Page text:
Once I met Borges in a crowded room with his cane over his arm, led by a friend. He was looking up and a little to the left and seemed to be listening to words from above. One does not inherit courage, he had said in an essay on blindness. His courage had grown as his eyes failed him. I shook his hand, as close as I have ever come to worshiping a human, and he quickly wiped his palm with a white handkerchief. I was asking for only a secondhand blessing but I should have known better than to touch anyone who was having a conversation with God.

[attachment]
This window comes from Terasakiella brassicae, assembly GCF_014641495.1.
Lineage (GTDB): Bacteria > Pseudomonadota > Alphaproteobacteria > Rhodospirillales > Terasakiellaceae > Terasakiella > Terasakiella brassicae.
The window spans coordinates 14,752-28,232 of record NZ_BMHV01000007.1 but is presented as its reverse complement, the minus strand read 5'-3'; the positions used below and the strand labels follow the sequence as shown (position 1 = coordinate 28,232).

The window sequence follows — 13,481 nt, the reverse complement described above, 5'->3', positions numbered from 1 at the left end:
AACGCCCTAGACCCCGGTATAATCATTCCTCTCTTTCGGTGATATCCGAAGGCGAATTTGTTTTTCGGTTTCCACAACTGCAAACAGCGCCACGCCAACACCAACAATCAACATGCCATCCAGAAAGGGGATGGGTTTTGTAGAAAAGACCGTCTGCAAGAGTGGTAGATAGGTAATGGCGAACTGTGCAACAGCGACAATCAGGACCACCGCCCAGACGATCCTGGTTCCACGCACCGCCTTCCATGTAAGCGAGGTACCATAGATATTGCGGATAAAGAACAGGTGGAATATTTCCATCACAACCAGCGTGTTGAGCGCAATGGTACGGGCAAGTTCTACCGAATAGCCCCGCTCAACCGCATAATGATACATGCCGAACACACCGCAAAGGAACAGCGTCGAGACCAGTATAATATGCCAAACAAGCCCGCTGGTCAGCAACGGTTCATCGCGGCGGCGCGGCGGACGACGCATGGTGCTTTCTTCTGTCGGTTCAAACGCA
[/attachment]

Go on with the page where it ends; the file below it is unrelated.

Richard Shelton is Regents Professor of English at the University of Arizona. He is the author of ten books of poetry and six chap-books. Shelton is the recipient of numerous awards, including the United States Award from the International Poetry Forum and two NEA Fellowships.